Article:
The Defamation Bill – Libel Law For The 21st Century?

Much like the Claimants who use it, Defamation law in the UK has long been a target for intense criticism.

Our Defamation law is notoriously “Claimant-friendly”, to the point that anyone looking to bring a claim in the UK – whether an individual, business or other corporate body – does not have to prove that any actual harm to their reputation has taken place to be successful, reversing the “burden of proof” to presume that harm to the Claimant and leaving it to Defendants to prove otherwise.

Add to this the recent phenomenon of “libel tourism” – and the lack of a “single publication rule”, and it’s easy to see why the case for reform has gathered pace.

After an initial push from previous Justice Secretary Jack Straw and his hope that the coalition government would carry on the work, which started with Lord Lester’s original draft during 2010, last week saw the publication of the Defamation Bill, containing the most far-reaching proposals for reform of current defamation law in decades. Although welcomed by most, especially the Press, it has already been accused of not going far enough to address the “chilling” effect which the exponential growth in the number of libel actions has had on free speech and responsible journalism.

The key changes proposed by the Bill are:

  • A new requirement for Claimants to show that a statement has caused them “substantial harm” – As referred to earlier, the current position is that harm to the Claimant is presumed in libel cases, leading to the risk that many trials can produce an award of a very small or “nominal” sum in damages but still produce a huge amount of legal costs – the statement may be technically “defamatory” in that it can be shown to affect the Claimant’s reputation in the eyes of the man in the street, but the damages awarded as a result could only be in the region of a few thousand pounds, as seen in the first ever award for damages as a result of claims made on Twitter for £3,000 against a costs award of £50,000.  This new hurdle should lead to weaker cases being more easily weeded out of Court lists, which has happened much more frequently over the last few years in some notable cases.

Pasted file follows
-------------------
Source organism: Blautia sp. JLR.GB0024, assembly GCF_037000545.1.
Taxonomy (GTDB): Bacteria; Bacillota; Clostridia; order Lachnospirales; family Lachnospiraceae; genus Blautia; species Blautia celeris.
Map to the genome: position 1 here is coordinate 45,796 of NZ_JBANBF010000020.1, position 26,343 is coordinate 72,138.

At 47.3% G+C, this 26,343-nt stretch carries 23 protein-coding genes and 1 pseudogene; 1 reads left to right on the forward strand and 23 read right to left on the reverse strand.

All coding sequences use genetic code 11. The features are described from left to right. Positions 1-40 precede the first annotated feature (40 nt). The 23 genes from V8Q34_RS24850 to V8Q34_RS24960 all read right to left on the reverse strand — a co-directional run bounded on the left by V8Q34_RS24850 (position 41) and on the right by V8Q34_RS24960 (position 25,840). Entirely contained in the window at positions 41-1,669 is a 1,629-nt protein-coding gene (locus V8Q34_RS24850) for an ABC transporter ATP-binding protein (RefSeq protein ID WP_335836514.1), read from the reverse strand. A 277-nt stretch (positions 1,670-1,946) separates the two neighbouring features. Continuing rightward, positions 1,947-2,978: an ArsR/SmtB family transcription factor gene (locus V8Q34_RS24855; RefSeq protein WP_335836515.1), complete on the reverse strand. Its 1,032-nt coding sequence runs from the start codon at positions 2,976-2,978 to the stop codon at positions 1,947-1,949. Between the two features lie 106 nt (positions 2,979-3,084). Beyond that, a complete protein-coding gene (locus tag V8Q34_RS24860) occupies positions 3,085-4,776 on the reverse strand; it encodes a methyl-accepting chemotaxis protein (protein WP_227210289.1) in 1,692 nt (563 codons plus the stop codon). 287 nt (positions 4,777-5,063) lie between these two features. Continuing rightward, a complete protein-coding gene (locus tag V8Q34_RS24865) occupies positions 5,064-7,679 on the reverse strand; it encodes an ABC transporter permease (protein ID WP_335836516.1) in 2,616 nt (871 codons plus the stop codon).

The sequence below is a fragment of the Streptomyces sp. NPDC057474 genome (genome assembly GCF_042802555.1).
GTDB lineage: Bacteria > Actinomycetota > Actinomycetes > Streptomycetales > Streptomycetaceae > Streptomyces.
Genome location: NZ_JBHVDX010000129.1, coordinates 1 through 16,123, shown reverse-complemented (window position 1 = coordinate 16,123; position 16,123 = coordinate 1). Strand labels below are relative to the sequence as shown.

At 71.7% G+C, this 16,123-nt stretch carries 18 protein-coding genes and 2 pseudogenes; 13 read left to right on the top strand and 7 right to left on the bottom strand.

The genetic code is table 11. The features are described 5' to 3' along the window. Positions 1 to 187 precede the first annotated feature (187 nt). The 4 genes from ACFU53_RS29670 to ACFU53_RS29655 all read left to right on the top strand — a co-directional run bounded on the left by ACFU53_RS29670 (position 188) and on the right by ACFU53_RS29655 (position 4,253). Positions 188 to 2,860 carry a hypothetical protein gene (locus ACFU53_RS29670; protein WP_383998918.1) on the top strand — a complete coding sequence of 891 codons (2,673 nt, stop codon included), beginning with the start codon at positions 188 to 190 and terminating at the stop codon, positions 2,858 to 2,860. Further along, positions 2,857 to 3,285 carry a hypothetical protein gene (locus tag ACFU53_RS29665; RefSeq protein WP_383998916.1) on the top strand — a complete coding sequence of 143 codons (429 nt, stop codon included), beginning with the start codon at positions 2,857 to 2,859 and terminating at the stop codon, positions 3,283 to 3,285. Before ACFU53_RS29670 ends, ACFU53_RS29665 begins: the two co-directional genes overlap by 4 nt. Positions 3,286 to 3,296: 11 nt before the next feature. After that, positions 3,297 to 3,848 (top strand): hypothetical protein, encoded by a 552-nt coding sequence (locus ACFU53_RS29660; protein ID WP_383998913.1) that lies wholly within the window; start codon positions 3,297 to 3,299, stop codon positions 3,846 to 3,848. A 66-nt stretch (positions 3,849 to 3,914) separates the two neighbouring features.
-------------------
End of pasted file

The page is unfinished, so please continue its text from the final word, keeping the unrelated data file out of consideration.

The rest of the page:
However, the Bill contains no guidance on what kind of evidence will need to be adduced to show “substantial harm” – if Companies sue, will this mean that they will now have to show a sharp drop in profits as a result of the statement in question? Businesses may find it much harder to protect their reputations without detailed forensic evidence. If the Bill makes it into law, then any number of cases will limit that uncertainty, but a little detail may go a long way towards avoiding a lengthy exercise in getting to some hard and fast rules over when it’s actually worth suing or even threatening to do so.

  • A new defence of “responsible publication on matters of public interest – A statement may be found to be defamatory but there may be a very good reason for “publishing” it, usually on the grounds of informing public debate on a major issue.

The new defence would set out in legislation the requirements to be satisfied before the defence could be run, clarifying what has for years been a complicated and very specific defence which is only usually relied upon by Journalists.

The new proposals would see the Court adopt a more “flexible” approach and would allow other third parties to make use of the defence such as Simon Singh, who recently faced a lengthy trial over his criticism of chiropractic methods after a claim from the British Chiropractic Association. Although Singh won, the new proposals may well mean that similar cases would be fewer and far between and that anyone seeking to challenge current theory could do so without the threat of a libel claim. The defence is still fairly complex and could stand to be clarified even further, especially when dealing with issues of context.

  • A new defence of “Truth” – It’s long been the case, under the defence of Justification, that if a comment is true, then it can’t be defamatory. The Bill replaces a complex defence based on decades of case law with a clearer definition – it will be a defence to show that the imputation conveyed by the statement is “substantially true”. Existing cases will still be used as guidance, but the issue should be far easier to deal with. Even then, deciding what the actual “imputation” or allegation itself is may still be a complex and expensive task where the wording of the statement is unclear.
  • A new defence of “Honest Opinion” – Replacing “Fair Comment”, recently renamed as “Honest Comment” by the 2010 case of Spiller v Joseph, the new defence would protect statements of opinion (rather than fact) made on a matter of public interest where an honest person could have come to the same conclusion on the basis of the available facts when the statement was made.

Older cases suggested that the statement in question would usually need to include the facts upon which the opinion it contained was based, although this may not now be the case. To be absolutely sure of being able to rely on the new defence, including a summary of the facts will usually be very advisable in the absence of more detailed provisions than what is contained in the Bill.